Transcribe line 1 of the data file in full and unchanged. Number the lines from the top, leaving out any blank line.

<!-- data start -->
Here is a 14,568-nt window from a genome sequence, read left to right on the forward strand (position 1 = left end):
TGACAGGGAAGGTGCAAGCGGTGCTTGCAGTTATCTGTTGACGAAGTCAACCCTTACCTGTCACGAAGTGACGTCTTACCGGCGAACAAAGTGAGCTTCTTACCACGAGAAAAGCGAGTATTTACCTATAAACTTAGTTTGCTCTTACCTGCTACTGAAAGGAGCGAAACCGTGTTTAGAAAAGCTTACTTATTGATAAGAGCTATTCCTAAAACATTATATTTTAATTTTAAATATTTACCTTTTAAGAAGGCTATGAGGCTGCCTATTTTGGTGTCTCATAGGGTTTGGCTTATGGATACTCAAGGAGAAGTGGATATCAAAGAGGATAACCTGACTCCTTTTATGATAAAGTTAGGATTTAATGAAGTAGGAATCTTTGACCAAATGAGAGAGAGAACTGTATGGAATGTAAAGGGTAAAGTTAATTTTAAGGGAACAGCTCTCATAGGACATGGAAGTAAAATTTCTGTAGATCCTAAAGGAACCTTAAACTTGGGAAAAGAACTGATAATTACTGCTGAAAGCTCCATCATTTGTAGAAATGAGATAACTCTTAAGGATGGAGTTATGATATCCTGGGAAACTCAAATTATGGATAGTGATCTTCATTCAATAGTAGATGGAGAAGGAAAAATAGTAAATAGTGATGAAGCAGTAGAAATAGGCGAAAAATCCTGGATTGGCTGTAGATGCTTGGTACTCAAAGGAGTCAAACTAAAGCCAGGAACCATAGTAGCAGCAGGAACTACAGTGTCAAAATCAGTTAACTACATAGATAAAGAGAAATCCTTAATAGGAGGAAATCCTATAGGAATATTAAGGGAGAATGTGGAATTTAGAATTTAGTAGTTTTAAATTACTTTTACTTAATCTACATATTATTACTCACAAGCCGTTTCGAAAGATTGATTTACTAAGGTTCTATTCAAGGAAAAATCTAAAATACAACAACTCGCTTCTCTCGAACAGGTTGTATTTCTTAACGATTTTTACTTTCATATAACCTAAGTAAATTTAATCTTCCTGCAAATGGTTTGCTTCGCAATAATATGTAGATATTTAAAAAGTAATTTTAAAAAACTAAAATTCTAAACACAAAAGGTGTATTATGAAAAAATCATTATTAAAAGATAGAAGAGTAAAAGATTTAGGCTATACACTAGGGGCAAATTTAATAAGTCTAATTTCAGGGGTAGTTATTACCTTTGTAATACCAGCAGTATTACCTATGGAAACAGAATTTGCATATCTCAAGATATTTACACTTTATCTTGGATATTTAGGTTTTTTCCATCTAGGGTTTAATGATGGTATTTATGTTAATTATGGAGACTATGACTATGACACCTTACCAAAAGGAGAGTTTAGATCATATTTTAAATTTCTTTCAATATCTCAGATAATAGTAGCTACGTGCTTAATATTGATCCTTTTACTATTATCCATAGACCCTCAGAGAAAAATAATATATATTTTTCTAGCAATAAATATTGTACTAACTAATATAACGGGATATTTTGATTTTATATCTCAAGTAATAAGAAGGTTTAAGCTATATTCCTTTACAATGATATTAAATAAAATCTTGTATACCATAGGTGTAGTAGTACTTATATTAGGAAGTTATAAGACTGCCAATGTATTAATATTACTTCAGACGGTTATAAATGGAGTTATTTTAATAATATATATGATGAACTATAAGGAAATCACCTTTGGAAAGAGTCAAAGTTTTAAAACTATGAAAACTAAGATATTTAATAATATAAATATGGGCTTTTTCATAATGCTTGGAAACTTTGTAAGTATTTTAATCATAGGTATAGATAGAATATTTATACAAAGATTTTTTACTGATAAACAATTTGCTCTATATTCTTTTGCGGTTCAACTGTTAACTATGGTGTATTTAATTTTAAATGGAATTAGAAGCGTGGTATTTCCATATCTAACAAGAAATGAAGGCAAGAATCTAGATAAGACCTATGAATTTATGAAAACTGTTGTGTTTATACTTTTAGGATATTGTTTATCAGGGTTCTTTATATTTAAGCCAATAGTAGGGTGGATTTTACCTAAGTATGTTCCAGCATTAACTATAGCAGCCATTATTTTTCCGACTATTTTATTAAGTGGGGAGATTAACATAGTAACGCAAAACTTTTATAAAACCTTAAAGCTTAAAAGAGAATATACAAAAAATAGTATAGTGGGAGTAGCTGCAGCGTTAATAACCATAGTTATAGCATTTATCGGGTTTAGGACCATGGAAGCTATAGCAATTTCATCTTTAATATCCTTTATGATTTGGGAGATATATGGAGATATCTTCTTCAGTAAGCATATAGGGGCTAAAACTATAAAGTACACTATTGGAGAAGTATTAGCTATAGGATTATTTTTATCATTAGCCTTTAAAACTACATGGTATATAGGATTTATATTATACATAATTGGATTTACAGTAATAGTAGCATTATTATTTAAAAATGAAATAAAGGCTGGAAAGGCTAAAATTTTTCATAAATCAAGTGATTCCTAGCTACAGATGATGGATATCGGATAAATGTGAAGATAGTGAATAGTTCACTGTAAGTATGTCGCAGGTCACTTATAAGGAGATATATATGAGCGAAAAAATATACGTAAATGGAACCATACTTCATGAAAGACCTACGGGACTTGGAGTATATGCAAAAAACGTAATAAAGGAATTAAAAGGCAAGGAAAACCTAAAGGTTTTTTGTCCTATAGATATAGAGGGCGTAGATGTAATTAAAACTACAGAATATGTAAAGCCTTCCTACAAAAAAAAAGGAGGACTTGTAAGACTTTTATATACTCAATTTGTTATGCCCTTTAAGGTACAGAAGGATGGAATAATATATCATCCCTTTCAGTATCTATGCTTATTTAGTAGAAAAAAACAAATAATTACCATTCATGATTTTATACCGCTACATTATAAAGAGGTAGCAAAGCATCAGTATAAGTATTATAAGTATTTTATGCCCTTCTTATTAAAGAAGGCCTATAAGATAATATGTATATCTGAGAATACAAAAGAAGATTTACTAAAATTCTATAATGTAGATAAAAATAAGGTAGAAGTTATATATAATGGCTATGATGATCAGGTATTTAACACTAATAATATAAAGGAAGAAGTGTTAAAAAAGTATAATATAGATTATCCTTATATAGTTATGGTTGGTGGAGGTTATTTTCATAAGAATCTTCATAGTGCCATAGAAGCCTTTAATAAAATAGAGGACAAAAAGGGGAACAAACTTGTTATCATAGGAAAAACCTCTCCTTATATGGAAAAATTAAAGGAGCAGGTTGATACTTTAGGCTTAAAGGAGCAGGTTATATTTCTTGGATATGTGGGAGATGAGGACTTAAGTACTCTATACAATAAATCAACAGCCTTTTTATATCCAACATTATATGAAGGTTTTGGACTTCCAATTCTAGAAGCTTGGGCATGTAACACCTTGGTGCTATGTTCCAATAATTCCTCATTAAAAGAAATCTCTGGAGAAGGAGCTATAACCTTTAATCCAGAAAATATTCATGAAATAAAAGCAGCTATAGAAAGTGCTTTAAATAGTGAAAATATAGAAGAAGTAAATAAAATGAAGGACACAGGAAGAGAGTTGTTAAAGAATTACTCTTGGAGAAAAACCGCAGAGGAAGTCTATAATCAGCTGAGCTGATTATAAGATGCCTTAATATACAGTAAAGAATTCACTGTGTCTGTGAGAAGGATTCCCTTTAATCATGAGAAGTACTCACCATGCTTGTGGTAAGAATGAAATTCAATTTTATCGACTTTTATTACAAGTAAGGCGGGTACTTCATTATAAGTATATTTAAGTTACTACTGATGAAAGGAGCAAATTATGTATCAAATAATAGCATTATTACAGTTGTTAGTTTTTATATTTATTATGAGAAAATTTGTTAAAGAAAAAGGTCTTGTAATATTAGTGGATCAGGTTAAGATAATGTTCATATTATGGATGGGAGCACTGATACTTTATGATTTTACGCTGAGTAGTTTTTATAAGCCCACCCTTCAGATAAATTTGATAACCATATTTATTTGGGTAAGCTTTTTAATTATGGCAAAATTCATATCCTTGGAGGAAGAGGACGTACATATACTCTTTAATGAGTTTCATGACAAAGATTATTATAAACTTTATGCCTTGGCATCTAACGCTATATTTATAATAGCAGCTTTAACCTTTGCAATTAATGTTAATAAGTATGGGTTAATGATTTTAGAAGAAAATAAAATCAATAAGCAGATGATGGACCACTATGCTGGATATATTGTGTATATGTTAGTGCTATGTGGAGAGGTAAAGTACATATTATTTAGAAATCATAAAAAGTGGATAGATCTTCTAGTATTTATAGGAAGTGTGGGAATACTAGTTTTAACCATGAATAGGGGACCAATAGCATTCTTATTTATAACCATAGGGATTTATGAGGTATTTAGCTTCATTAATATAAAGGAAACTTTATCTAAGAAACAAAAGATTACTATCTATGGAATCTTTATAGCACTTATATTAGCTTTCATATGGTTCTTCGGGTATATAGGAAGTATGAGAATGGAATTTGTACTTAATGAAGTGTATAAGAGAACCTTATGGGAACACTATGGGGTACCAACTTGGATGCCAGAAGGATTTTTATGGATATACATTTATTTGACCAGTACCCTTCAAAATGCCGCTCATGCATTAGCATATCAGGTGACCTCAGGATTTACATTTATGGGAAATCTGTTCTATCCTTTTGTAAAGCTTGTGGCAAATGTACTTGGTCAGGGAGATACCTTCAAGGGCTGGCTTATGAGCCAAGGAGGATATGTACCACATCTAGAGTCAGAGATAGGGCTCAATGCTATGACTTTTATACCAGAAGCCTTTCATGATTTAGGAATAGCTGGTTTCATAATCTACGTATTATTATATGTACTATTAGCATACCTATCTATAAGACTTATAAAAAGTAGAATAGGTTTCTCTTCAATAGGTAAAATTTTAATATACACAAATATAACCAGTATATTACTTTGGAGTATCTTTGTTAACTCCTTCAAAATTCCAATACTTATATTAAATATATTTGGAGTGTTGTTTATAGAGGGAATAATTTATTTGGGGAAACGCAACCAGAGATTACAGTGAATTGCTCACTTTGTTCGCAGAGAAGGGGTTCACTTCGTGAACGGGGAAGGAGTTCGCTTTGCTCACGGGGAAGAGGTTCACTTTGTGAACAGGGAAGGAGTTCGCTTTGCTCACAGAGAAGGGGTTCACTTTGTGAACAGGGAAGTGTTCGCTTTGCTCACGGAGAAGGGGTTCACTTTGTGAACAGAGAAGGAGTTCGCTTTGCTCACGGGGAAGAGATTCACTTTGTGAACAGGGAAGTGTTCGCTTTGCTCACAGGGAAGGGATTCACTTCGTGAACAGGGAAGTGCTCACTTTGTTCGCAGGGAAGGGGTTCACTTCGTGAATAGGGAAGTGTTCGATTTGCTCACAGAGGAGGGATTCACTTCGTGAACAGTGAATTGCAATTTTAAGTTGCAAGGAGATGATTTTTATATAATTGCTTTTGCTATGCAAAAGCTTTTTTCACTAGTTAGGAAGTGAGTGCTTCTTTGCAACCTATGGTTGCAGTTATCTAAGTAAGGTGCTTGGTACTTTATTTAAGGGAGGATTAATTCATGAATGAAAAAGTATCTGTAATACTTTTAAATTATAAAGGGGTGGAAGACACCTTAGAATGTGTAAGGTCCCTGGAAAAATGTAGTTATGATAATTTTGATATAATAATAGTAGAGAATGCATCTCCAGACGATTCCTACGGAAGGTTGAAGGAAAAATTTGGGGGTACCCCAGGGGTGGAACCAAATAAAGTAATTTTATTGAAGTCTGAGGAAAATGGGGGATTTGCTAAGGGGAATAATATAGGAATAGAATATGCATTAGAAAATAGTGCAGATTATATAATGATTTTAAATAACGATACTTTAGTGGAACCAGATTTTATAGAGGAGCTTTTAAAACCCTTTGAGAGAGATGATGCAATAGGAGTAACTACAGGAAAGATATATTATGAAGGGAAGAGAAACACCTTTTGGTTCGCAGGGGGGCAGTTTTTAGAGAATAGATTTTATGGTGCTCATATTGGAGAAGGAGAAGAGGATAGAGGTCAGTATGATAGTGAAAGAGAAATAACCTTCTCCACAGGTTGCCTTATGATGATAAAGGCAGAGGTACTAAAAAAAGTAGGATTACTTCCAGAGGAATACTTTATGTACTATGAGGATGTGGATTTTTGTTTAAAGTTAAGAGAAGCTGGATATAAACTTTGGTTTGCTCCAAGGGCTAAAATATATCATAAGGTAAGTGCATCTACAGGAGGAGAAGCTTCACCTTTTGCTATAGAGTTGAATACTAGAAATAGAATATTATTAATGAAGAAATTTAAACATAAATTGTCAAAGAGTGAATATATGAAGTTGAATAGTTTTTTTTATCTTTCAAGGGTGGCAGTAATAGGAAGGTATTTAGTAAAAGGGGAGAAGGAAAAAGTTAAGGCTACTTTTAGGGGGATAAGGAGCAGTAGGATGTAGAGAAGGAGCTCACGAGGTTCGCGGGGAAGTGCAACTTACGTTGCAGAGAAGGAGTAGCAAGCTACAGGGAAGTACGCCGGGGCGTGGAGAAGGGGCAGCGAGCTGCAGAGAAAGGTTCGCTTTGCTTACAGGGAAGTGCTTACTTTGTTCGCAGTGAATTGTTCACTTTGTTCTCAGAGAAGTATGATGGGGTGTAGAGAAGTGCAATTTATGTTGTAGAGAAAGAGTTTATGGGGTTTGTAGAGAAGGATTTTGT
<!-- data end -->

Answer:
Here is a 14,568-nt window from a genome sequence, read left to right on the forward strand (position 1 = left end):